Some of the ‘older’ gamers among us no doubt remember the controversy surrounding the original Mortal Kombat and its fatalities. Deemed ‘not suitable’ by Nintendo, it was toned down for the home version. Years before that, however, Splatterhouse was released in arcades and not much later on console systems, where it was deemed so violent that parental advisory warnings had to be printed on the box. This year brings us a reboot of that title, which also contains its original predecessor as an unlockable feature. And much like the original, this is a game that is about gore, guts and blood. A lot of it. Within a minute of being handed over control of the main character, copious amounts of blood start shooting all over the area you start out in.
In the 2010 edition of Splatterhouse, which is a retelling of the story of the first Splatterhouse games, you control a character called Rick who is fatally wounded by bad guy Dr. West. West also kidnaps Rick’s girlfriend Jennifer before leaving Rick to die, but that is when Rick finds the mysterious ‘terror mask’ that saves his life and transforms him into a Hulk-like version of ‘Jason Voorhees meets Gladiator’. The mask becomes a character of its own, as it speaks to Rick in a way not too far off from Evil Dead’s Ash style, helping Rick along in his quest to retrieve Jennifer while answering the Mask’s yearning for blood.
Which brings me to the game’s overall feel. If extreme amounts of blood and gore are not your thing, then this game might not be for you. Also, don’t expect game of the year material here, just as you would never refer to Evil Dead as Oscar material. This game is meant as a very specific form of entertainment, pure and simple, and as such might not appeal to everyone. But if you enjoy movies like Evil Dead which combine gore with a dark sense of humor, this might just be the game for you.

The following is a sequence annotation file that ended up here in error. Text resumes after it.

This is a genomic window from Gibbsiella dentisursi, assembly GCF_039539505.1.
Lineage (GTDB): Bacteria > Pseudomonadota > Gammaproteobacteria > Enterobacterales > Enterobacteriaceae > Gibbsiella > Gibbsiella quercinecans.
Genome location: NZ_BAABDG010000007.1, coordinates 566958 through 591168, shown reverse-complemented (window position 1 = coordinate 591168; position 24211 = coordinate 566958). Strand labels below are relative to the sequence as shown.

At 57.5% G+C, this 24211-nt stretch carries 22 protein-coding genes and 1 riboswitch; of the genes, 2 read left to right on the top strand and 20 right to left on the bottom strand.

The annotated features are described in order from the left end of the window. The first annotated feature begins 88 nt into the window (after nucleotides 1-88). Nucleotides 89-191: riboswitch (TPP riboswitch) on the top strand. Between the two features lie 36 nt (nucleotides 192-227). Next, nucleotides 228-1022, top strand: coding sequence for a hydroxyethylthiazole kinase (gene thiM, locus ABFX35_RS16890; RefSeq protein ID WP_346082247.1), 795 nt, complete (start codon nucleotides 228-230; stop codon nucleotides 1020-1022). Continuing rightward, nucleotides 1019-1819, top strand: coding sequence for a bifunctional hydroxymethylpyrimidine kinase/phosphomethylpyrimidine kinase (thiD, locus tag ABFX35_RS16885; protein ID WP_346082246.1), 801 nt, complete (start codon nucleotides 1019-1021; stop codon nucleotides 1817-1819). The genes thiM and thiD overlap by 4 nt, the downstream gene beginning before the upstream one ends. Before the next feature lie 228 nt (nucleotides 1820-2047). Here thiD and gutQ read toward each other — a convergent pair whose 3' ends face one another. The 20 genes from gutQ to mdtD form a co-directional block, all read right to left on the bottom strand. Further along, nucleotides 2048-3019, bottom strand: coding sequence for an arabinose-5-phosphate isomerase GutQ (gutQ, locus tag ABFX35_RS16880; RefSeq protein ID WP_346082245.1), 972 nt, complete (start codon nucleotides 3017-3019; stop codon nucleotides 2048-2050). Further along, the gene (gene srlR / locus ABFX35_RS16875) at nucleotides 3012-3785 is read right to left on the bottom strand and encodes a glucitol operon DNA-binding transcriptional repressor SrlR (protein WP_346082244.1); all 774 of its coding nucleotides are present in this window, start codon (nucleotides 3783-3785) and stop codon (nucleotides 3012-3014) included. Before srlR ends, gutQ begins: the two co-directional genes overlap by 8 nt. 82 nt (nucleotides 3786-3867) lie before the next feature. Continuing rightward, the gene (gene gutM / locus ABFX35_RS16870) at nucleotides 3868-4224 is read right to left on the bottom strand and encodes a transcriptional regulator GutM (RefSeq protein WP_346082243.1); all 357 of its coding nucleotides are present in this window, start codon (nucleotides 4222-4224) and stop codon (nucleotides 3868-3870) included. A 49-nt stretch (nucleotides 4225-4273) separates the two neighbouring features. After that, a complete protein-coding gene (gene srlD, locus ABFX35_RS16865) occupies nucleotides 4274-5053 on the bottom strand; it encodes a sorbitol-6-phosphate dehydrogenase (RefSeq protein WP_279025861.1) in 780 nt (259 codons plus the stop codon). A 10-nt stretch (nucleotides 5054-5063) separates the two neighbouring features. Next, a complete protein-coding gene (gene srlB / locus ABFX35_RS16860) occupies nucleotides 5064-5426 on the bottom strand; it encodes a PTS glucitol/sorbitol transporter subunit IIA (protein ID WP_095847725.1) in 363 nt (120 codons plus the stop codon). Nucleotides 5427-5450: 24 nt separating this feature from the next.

The actual gameplay resembles a fairly straightforward beat ‘m up, where (unfortunately) mashing the same few buttons over and over again gets you a long way. In shorts bursts, the experience is satisfying, but level after level of room after room of creatures to slaughter can be draining. The gameplay itself is quite generic in that sense, which is where the blood and the one-liners make or break the game depending on who is playing it. Splatterhouse does a nice job of adding a twist to the gameplay though, as it included sections where the game shifts to the traditional 2D view of the originals. Though the 2D levels aren’t groundbreaking themselves, it’s a nice addition that I would absolutely love to see in a new Prince of Persia title.
On the technical front, Splatterhouse performs well but never truly amazes. One weaker point is the load times, where you might find yourself waiting for quite a while as a level reloads after Rick is bested by one of Dr. West’s creatures. The transitions from 3D to 2D and back are a nice touch, but it’s never the graphics or sound that stand out. The delivery is all about the style and content, and the technical aspects are secondary to that. This is not a problem in itself, but it makes the quality of the gameplay take a much more prominent seat and that is both Splatterhouse’s strength and its weakness. To fans of the (almost cult classic-like) genre, this is one of the top titles you can get. To others, it may feel too generic in terms of gameplay or too over-the-top in terms of blood and gore. As more of a casual fan of the genre, I enjoyed Splatterhouse but didn’t fall in love with it. If you’re a hardcore fan, add a full point to my score. If you’re not, subtract one.